By Ken Davison
Mohegan tribal members and members of the Unity Drum spent a day last month with the descendants of Thomas Stanton at the Davis-Stanton homestead in Pawcutuck, Ct.
The homestead is the oldest house in that region and still many of its original furnishings, including the table where Uncas and Thomas Stanton sat while preparing Uncas' will. Stanton was the interpreter general for the crown colonies of New England and was deeply trusted by Uncas.
Stanton descendants spoke to the gathering about their relatives and during the breaks asked Mohegans informally about their history.
Whit Davis, a descendant of Thomas Stanton, is the proprietor of the farm which has been worked every year since 1654. Whit, by the way, listens to the Unity Drum's songs all the time while driving in his truck and an observer noted Whit singing along in the back of the tent while the Unity Drum performed for the reunion.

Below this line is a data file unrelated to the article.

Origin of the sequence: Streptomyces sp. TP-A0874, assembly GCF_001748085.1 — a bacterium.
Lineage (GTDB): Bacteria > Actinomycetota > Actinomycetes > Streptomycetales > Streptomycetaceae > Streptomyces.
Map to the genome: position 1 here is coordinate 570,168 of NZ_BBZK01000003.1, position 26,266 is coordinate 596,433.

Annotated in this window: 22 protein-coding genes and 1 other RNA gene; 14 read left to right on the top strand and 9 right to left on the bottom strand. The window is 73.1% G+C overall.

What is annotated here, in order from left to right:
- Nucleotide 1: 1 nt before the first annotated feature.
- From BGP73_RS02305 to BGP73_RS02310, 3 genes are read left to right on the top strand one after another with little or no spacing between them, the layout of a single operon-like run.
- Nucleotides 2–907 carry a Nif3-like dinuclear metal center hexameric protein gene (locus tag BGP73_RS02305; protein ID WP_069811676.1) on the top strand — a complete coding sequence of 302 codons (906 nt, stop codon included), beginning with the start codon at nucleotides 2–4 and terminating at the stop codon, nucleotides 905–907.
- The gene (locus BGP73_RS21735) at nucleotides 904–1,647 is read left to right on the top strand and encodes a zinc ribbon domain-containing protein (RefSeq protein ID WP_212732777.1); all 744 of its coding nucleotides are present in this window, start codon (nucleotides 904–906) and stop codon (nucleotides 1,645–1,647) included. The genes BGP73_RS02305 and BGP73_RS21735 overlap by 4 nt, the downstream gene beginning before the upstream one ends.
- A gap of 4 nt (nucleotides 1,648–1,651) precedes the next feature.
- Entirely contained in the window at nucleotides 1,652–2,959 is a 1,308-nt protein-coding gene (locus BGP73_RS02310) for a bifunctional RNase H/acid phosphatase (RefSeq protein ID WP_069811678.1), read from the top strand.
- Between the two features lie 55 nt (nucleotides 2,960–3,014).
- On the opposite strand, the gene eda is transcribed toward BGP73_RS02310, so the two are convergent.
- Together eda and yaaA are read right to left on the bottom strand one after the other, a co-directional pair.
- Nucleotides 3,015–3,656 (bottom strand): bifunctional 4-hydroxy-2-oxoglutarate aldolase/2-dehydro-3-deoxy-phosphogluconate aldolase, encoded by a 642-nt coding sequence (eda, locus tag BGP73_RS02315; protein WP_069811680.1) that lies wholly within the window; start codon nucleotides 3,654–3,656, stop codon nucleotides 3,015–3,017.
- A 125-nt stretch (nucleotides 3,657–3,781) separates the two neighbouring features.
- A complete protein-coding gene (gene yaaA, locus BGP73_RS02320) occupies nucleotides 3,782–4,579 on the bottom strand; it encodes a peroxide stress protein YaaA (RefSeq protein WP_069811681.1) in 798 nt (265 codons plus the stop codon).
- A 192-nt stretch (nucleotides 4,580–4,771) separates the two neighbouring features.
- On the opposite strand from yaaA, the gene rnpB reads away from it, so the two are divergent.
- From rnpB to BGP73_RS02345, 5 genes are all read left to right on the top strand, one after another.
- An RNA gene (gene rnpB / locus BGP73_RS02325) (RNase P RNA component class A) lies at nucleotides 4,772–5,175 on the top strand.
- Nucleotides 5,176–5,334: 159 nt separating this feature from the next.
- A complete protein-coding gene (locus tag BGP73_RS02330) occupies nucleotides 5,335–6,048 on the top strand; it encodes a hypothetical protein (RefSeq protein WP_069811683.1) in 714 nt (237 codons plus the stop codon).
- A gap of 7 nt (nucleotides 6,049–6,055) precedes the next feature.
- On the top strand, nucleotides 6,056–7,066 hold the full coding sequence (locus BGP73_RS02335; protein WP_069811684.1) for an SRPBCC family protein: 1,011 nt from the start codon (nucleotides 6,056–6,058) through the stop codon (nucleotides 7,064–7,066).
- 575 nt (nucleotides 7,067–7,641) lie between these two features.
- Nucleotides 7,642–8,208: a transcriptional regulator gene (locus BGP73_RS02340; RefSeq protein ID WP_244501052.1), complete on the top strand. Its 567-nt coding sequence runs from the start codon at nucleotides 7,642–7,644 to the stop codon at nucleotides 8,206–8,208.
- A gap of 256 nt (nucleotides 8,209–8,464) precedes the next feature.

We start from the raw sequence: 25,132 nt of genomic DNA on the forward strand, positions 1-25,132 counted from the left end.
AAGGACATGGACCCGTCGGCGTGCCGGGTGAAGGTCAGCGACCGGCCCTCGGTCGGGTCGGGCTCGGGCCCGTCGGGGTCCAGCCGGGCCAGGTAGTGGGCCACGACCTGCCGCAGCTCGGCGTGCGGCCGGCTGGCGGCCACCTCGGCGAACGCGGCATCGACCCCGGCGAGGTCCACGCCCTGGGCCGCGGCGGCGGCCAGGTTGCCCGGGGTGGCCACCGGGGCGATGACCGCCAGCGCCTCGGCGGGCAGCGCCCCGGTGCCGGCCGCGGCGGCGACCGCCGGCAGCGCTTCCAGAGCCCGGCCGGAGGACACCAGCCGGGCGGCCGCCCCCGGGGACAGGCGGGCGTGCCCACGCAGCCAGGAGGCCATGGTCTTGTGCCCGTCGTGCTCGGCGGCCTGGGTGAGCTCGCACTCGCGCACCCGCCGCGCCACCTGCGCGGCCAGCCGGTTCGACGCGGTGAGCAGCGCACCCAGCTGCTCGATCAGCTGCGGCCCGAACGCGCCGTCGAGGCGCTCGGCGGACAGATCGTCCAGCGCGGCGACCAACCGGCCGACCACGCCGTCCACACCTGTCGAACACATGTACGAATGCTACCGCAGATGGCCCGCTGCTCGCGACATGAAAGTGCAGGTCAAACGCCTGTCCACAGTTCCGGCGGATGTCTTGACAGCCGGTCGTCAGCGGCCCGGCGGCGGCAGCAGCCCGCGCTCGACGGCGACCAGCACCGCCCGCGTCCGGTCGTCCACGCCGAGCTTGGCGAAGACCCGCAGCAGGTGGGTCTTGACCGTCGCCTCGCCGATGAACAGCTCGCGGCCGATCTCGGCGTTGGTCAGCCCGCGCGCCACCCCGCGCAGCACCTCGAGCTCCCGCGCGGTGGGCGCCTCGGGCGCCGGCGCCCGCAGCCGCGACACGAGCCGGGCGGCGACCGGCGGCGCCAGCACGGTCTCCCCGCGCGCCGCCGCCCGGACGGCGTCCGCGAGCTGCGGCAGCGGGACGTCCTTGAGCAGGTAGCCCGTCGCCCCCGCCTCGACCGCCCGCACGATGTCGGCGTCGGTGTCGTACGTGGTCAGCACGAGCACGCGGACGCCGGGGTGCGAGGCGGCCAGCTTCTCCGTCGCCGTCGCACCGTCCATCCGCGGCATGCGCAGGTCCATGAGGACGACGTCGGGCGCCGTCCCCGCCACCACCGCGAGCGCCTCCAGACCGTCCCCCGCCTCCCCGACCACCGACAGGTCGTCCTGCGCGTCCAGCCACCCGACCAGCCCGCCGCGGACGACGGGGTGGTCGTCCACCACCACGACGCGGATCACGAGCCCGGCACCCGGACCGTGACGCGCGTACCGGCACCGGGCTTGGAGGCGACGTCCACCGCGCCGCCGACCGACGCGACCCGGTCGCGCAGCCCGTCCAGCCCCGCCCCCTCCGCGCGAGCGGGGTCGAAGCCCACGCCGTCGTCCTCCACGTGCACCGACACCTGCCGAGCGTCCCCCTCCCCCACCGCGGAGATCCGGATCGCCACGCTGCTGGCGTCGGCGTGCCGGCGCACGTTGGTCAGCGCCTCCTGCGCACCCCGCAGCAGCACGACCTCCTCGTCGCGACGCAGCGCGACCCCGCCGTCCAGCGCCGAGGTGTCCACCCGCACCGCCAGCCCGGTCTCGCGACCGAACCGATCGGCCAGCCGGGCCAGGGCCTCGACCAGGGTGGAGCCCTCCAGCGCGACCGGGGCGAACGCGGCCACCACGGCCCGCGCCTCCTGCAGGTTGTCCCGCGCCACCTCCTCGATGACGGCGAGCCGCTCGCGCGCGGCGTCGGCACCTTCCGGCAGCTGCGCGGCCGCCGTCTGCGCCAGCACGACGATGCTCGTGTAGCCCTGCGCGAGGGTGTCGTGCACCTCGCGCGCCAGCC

Whit regulary joins Mohegans at the Tribe's cultural week festivities, where he makes his famous Johnny Cakes for tribal members. Readers may have noticed his photo that was posted on this site a few days ago. In that photo, Whit is patting Charlie Strickland on the shoulder. Charlie was also at the gathering as part of the Unity Drum group.
Whit openly says that he is honored by the bonds that continue between his family and the Mohegans. Other Mohegan tribal members are also involved on a volunteer basis in helping to make the homestead a museum that will someday be open to the public.
Stephanie Fielding took photos of the gathering, which are posted above this article. Stephanie is spearheading the effort to revitalize the Mohegan language, a language that determined how Stanton lived in the 1600's.
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